I’m leaving for vacation next Wednesday, June 4. To reach the 20% ABV I’m hoping for with this beer, I’ll need to add at least seven pounds of light brown sugar before then. Originally, I was planning to spread those additions out much more. Wednesday morning, May28, about twelve hours after pitching the initial yeast, the cakes of Nottingham from my two Single Hop IPAs, 2014 PROOF was down to about 1.030 with an ABV of around 10.5%.


Wow. I added twelve ounces of sugar and the bubbles in the airlock, which had slowed to around two a second after it literally blew the lid off the bucket twice the night before, picked back up to being quicker than I could easily count.

My plan, initially, was to add six ounce of sugar twice a day for ten or so days starting on day three. More research lead me to realize that this was probably not quickly enough. Even my accelerated schedule has not proven anywhere near fast enough for the yeast.


I made a starter with a vial of San Diego Super Yeast and a quart of the initial PROOF wort. I expected to add that two days later, and again the yeast out performed my plan. It was fermented out within twenty four hours and added to the main batch along with a second addition of twelve ounces of sugar.

At this point, my plans are pretty much out the window and I’ve just made a chart to keep track of where I’m at. That chart, filled out to the current state of the beer is below. I will update with where it all ends up later.

My process for adding the sugar starts by taking a gravity reading. At the very least, I want this beer under 1.030 when all is said and done so if it is above that, from now on I won’t add any more sugar until it gets down. About an hour ago, when I added the third bit of sugar, it was at 1.028. I added twelve more ounces to take it to about 1.034.

Once I have a gravity reading, I decide how much sugar to add. I plan to stay with six or twelve ounce additions. I add the sugar to a sanitized pitcher, pour in the gravity sample and get another couple wine thief’s full to make it easy to dissolve the sugar. I stir it up and then I add it back into the fermenter. All of the equipment I’m using is sanitized and while I don’t like adding samples back into the fermenter, if I didn’t do it with this batch, there would be nothing left. With this much activity and alcohol, I’m not too concerned with infection or even oxygen at this point. When things slow down, I’ll definitely be letting this beer sit for a while and hoping it doesn’t have too much oxygen damage.

I plan to add some yeast nutrient with the next sugar addition before bed. After having the last few days off, I’m back to work today which will dictate when I can tend to the beer. As a result, my two sugar additions today will be much closer together and I can’t imagine I’ll be adding another twelve ounces. I’m planning on six, but the yeast doesn’t like when I make plans.

Time Sugar Adjusted OG Gravity/ABV Total Notes
Wednesday Morning 12 oz 1.116 1.030/10.5% .75 lb
Wednesday Night 12 oz 1.123 1.033/11.7% 1.5 lb Added 2nd Yeast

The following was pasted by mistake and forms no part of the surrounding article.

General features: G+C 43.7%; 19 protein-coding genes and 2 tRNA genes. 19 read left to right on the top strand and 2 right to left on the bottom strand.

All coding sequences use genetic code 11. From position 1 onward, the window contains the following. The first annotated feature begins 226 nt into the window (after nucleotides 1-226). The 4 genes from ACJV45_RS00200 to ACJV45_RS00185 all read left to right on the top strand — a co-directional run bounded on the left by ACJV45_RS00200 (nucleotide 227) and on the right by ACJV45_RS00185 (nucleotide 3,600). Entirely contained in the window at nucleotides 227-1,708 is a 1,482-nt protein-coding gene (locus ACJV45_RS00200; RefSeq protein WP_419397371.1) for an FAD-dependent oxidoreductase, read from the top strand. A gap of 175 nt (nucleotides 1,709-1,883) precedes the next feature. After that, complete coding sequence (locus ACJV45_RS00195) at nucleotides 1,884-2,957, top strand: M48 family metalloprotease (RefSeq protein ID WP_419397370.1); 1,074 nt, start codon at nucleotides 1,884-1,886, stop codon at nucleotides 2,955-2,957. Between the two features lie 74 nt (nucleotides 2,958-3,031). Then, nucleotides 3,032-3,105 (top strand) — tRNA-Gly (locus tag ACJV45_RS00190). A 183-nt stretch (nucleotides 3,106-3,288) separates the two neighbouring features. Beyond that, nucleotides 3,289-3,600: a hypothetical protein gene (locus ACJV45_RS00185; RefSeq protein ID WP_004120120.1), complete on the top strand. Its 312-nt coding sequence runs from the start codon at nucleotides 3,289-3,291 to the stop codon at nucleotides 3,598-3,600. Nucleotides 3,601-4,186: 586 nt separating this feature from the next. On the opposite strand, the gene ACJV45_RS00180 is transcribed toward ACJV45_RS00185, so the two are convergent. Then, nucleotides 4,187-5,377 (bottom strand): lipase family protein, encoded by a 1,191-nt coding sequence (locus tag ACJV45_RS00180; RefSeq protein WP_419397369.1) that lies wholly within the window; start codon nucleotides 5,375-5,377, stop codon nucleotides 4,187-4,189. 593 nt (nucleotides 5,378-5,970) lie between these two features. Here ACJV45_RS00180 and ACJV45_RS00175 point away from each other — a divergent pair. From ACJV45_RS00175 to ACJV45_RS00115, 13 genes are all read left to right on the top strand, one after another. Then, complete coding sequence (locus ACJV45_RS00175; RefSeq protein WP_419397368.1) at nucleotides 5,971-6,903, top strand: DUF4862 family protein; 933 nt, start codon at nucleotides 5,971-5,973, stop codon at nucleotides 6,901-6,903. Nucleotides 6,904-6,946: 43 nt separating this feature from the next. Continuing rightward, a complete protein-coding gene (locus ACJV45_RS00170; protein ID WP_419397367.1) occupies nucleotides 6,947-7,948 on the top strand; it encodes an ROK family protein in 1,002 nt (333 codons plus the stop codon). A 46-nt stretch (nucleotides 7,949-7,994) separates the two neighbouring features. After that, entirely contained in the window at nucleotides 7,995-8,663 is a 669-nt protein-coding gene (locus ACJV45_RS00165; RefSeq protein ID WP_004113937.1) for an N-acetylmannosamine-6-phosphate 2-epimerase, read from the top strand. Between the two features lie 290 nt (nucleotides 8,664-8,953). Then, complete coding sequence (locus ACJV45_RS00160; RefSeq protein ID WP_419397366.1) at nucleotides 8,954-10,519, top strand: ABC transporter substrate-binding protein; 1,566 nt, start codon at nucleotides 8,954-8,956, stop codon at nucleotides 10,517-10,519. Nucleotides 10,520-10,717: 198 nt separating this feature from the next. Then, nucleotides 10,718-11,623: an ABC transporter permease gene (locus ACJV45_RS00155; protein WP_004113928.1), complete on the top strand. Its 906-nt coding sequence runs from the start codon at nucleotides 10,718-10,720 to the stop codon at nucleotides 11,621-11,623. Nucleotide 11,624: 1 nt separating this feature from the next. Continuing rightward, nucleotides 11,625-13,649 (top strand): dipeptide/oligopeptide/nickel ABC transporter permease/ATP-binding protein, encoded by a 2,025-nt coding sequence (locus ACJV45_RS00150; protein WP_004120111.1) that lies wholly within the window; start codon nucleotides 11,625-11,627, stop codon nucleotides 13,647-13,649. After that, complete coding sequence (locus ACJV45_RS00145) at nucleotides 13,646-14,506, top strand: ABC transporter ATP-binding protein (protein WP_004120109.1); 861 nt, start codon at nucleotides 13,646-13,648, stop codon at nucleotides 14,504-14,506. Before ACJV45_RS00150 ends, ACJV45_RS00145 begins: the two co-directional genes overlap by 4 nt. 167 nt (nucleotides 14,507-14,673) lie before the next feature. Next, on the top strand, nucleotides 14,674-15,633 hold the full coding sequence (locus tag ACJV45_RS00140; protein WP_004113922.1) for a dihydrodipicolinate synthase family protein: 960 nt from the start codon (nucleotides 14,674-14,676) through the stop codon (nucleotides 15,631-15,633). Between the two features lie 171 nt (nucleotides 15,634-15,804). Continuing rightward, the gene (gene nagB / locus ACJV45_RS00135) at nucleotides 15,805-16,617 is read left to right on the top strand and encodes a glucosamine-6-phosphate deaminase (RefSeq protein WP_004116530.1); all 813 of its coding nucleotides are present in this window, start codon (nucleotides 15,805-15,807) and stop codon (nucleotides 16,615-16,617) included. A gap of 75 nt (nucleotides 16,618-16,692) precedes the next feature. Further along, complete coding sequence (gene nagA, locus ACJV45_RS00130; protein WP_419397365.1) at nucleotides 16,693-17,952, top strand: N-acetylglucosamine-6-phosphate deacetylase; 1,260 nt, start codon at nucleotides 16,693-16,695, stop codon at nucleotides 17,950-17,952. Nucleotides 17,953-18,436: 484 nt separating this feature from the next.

Thursday Morning 12 oz 1.129 1.028/12.4% 2.25 lb
Thursday Night Add Yeast Nutrient

Note: I see that the formatting for my table doesn’t seem to have translated, I’ll try to figure out how to make it looks nice before I post a more complete version later.


Evidence Belgian Imperial IPA Brew Day


Evidence is PROOF’s little brother, although it’s not so little. My efficiency for PROOF was not as good as I hoped, but that allowed for my “small” second runnings beer to be very big. I covered my overly complicated mash yesterday, but here is a recap of how I got the wort that became Evidence.

After conducting two separate mashes, one in my normal cooler mash tun and one BIAB mash in my kettle, I combined the grains from each and added more water. The water was at around 185º and I simply added it until I couldn’t fit any more. I stirred it up and then let it sit for a few minutes. After that, I gave it another stir and began draining it. I collected as much wort as I could, which ended up being about four gallons. It was around 1.065 pre-boil original gravity.


This is a bit higher gravity than I was planning on. My plan was very loose and the gravity helped give it last minute shape. Beforehand, I bought a vial of White Labs Saison II yeast and planned to use some of the leftover Columbus hops from PROOF.

I was thinking I’d do something along the lines of Table Cat, though I figured the gravity would be a little bit higher. Since it ended up much higher, I decided to keep the late hopping of Table Cat, but to push it to the extreme. I hop burst this stuff into the ground. Nothing until fifteen minutes from the end of the boil, but eight ounces between then and the fermenter. Then another two ounces dry hopped (finishing off the pound of Columbus I have).

This is basically going to be Belgian Double IPA. Which is a ridiculous name, but at this point you can just do anything, backload it with hops and call it a blank blank IPA, right? I like my Double IPA’s extra dry and while the saison yeast should get it pretty dry already, I’m going to add some sugar to be safe. I would normally use corn sugar for this, but since I’m already using brown sugar in PROOF, I decided to use it here, too.

I like to wait until fermentation is well underway before adding any adjunct sugar to make sure the yeast go to work on the malt sugars before they tire themselves out, so I’ll be adding a half pound of brown sugar in a few days when the beer is fermenting away.